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What the federal government can learn about citizen service from its best performing ASCI agencies

While the latest figures on the American Customer Satisfaction Index (ASCI) are down when it comes to federal government services, there are still some great examples of excellent customer experience. The latest figures show a 1.2% drop to 68.1% on the ASCI’s 100-point scale, but some areas have held strong. Here, we look at what are the best examples of customer service in the federal government and reveal what other areas can learn from them.

myStudentAid – engaging students through the right channels

With its rating of 88, myStudentAid surpasses all private sector companies that are measured by the ASCI. And it’s not hard to understand why – it enables its audience to interact with the Department of Education both when they want and using the medium they prefer. Forty-five per cent of current students received a mobile service plan when they were aged between 10-12, so it makes sense that the service evolved to be managed by an app, rather than with paper forms or even websites.

But the medium isn’t the whole story; crucially the app brings everything that a student needs in one place. Students can now even apply for student financing through the app’s large displays and simple design.

Other federal services can learn from this example by thinking about who the people are that use their service and communicating with them on their terms. The creators behind the app understand that students are busy people, and this enables them to manage their needs at a time and in a way that is convenient for them.

Department of Agriculture's Food Safety Inspection Service – prioritizing functionality

Scoring 85 from users of its Office of the Chief Information Officer Service Desk, the Food Safety Inspection Service (FSIS) is a textbook example of the beauty of functionality. Of all the areas that declined across all departments, website quality was one of the areas that held firm and with examples like the FSIS website, it’s easy to understand why. It’s not pretty, but it’s easy and simple to navigate to find what you need. Every form that you could ever need are stored in one area and are easy to fill and send on.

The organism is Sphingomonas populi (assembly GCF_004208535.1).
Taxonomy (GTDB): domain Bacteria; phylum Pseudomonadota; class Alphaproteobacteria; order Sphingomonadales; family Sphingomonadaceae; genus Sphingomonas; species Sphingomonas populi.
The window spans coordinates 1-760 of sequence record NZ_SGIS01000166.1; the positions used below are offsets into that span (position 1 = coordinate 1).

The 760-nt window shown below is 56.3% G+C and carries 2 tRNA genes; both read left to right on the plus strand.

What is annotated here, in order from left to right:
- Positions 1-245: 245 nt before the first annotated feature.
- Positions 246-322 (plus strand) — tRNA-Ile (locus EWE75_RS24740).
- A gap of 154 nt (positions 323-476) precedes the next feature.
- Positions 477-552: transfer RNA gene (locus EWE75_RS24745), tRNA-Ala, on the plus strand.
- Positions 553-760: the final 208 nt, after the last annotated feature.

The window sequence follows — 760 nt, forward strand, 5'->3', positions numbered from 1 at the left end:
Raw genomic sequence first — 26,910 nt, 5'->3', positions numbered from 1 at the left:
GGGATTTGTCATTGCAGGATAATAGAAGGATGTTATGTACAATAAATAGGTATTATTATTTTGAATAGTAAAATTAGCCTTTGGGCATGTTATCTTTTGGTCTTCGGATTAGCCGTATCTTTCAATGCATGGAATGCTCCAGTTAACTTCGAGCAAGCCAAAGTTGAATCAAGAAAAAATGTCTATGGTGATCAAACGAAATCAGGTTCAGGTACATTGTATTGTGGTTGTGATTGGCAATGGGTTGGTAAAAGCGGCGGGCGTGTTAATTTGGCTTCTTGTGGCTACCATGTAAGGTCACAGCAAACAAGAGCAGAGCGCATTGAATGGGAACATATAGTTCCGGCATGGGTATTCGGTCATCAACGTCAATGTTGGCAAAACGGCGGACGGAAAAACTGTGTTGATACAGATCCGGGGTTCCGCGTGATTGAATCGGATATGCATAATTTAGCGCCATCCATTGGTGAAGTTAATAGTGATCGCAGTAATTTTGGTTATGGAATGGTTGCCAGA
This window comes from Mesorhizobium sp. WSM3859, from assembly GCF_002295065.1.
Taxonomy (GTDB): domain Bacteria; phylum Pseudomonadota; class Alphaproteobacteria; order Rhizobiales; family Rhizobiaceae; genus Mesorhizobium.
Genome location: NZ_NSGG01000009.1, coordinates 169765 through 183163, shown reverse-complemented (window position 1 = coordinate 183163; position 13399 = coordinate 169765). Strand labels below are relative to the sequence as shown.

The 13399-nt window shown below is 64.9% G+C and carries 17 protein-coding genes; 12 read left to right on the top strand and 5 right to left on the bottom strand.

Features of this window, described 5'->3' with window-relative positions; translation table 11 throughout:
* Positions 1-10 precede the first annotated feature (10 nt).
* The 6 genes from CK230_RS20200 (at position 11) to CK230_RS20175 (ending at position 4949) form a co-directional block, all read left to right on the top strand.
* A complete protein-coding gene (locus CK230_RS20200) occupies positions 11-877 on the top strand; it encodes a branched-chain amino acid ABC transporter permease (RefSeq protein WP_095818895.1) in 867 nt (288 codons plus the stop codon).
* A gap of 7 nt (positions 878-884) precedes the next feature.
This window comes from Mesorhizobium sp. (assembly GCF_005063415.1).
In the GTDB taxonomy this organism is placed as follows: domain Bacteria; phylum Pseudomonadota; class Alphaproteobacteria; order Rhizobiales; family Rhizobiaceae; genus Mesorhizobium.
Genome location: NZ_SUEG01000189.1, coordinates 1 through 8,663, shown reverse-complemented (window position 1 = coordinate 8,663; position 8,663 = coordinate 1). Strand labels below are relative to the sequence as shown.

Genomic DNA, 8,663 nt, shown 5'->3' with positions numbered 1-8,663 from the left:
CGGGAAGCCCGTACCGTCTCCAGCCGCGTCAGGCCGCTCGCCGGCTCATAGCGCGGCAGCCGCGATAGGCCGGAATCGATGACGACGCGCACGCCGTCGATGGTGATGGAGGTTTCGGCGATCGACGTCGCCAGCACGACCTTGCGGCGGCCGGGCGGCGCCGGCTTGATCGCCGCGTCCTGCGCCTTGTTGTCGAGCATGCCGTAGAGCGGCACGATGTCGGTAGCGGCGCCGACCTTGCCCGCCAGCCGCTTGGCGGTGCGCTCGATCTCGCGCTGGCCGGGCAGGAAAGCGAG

The lesson from this is to always think about your end user and prioritize a simple experience above visual gimmicks. Simplicity is key to providing a great service.

The Department of the Interior – investing in quality customer experience

With a satisfaction rating of 78, the Department of the Interior is cruising at the top of the leader board in comparison to all the other federal departments, as it has done for many years. Social media may hold the clues as to why. With more than five million followers on Twitter, the Department of the Interior has one of the largest fanbases but it’s not just about the followers. Photos of sprawling mountains in North Carolina, Wolf Creek Falls in Oregon and a frozen Dream Lake in Colorado regularly receive upwards of 1,000 likes and retweets. The public are happy to engage with the department.

Here, the message is simple: Whatever you do, do well, be proud of it and shout about it. While not every federal department benefits from picturesque landscapes, they all do crucial work that benefits society – even on an abstract level. Invest in good quality photos and show your customers that you offer a fantastic service.

Conclusion – citizens will engage where customer experience excels

Americans are becoming less satisfied with federal services every year, but it doesn’t have to be this way. The three examples above prove that there are ways to create government services that customers genuinely enjoy using and take pride in supporting. All the best examples selected above are using relevant technology to connect with their audience. These are lessons that the majority of government services all over the world can learn from.

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